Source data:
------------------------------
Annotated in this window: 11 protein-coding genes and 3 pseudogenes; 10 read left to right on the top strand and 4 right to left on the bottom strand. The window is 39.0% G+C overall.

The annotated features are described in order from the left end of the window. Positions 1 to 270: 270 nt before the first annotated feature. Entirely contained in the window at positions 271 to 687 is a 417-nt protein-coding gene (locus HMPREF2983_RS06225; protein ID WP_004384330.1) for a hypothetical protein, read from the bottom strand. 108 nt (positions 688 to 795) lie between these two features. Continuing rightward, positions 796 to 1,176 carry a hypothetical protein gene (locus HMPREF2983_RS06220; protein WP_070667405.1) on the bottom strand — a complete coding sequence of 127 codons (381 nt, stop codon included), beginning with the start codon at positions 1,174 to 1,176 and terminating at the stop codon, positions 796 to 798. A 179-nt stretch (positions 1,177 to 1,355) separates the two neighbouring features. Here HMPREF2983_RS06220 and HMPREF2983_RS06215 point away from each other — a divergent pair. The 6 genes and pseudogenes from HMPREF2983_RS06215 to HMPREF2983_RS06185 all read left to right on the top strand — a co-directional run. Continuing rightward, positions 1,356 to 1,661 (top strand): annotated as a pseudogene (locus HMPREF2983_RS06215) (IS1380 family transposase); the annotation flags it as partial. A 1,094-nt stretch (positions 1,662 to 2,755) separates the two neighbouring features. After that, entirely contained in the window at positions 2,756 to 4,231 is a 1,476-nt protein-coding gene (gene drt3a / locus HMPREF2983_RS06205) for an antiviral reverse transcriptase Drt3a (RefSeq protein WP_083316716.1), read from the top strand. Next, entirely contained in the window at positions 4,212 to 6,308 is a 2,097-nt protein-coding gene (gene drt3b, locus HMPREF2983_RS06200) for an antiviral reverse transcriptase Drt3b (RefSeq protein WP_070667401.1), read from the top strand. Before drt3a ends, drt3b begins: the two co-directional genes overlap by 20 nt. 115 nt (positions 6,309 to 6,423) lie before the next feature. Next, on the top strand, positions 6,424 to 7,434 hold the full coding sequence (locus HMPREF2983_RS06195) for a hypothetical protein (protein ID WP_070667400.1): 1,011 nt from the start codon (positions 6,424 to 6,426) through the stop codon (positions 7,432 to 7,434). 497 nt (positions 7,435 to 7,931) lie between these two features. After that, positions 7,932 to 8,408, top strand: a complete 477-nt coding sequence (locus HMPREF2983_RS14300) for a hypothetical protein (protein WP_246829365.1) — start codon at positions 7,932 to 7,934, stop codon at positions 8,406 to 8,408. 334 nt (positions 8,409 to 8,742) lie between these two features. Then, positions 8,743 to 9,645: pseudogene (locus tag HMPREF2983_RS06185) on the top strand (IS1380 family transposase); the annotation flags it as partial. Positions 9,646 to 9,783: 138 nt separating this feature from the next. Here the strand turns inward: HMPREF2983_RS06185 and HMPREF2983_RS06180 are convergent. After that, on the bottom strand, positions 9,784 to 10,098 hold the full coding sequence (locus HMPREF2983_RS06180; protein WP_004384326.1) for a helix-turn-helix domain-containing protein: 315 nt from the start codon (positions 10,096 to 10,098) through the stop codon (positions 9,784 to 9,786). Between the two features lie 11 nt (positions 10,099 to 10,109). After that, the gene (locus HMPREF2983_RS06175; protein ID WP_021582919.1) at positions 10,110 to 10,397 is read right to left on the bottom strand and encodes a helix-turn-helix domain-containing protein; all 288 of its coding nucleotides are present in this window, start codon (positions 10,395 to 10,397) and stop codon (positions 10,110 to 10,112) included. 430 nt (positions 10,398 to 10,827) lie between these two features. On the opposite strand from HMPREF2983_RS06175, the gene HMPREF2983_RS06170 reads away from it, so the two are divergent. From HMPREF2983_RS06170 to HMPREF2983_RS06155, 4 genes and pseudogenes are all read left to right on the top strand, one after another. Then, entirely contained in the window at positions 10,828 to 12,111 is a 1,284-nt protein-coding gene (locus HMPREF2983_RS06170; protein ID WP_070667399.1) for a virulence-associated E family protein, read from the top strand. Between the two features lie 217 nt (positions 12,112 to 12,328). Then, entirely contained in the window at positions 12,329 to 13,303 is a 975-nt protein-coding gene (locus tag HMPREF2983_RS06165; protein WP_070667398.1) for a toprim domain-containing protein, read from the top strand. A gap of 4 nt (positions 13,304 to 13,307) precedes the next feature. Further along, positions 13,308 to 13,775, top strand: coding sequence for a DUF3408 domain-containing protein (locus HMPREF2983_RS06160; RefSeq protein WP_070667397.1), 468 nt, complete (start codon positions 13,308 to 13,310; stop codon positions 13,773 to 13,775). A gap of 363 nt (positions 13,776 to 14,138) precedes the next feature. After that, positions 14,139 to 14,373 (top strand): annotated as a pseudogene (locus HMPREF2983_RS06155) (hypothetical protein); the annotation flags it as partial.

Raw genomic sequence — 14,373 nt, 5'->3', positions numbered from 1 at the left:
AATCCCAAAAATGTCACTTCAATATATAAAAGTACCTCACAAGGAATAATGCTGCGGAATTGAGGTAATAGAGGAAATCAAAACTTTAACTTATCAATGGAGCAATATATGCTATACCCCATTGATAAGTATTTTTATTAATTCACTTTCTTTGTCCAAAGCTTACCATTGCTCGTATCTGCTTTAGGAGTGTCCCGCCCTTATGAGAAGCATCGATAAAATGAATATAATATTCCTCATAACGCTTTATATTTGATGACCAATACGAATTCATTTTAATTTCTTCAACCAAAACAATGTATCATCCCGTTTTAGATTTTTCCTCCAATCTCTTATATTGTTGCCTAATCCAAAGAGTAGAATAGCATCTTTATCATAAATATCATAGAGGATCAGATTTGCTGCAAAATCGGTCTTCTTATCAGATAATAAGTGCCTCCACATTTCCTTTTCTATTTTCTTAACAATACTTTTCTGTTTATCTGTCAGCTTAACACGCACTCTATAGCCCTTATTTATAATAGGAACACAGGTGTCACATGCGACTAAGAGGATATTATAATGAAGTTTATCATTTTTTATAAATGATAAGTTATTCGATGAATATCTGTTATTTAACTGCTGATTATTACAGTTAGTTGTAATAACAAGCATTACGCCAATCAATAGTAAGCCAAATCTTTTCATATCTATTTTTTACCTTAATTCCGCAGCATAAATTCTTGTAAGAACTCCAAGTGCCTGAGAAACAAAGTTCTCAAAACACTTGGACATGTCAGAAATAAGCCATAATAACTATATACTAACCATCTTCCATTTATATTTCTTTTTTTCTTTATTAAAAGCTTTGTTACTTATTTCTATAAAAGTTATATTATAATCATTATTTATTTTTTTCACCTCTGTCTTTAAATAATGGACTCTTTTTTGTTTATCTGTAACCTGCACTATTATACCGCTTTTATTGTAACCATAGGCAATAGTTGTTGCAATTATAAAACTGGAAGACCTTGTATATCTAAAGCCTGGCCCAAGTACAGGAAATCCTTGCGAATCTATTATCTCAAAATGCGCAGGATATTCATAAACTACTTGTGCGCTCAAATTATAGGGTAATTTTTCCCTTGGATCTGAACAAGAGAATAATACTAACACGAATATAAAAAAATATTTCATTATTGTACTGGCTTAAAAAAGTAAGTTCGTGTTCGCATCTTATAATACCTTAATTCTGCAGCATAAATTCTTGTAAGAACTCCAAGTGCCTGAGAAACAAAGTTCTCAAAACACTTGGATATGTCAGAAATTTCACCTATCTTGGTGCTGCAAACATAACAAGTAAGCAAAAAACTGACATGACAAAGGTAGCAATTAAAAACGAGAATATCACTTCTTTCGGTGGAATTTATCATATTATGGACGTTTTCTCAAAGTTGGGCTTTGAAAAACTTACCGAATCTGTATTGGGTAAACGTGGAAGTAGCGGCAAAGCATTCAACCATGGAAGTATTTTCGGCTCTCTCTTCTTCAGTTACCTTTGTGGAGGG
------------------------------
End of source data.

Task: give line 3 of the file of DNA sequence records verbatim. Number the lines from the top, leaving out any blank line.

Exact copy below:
Raw genomic sequence — 14,373 nt, 5'->3', positions numbered from 1 at the left: